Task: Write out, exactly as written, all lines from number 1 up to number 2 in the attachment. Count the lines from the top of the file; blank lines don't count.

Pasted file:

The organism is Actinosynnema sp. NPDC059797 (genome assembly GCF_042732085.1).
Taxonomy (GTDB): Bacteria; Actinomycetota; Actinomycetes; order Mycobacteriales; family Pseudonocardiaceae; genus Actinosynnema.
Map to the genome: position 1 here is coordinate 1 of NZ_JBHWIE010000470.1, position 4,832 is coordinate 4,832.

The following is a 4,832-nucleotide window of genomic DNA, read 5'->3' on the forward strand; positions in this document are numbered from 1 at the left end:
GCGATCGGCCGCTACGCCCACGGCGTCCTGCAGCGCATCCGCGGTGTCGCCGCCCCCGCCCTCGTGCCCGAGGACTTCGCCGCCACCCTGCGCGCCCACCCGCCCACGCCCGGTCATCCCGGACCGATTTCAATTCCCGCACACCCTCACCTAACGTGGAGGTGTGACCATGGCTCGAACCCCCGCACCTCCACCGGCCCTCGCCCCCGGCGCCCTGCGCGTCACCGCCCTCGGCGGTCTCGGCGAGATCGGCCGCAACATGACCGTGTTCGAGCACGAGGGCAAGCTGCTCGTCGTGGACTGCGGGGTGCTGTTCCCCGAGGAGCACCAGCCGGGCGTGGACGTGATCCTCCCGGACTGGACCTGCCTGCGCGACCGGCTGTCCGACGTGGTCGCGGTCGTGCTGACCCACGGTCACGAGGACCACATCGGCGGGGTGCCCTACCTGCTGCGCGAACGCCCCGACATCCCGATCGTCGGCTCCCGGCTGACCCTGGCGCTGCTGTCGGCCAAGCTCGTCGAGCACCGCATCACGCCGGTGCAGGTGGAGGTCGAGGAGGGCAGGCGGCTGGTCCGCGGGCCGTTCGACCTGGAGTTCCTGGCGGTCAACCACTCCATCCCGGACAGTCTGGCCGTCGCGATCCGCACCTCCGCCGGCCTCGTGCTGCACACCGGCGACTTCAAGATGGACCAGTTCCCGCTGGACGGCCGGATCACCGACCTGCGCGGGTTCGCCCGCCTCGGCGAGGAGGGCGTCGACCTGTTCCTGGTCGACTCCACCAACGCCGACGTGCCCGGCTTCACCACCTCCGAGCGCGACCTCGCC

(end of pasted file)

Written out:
The organism is Actinosynnema sp. NPDC059797 (genome assembly GCF_042732085.1).
Taxonomy (GTDB): Bacteria; Actinomycetota; Actinomycetes; order Mycobacteriales; family Pseudonocardiaceae; genus Actinosynnema.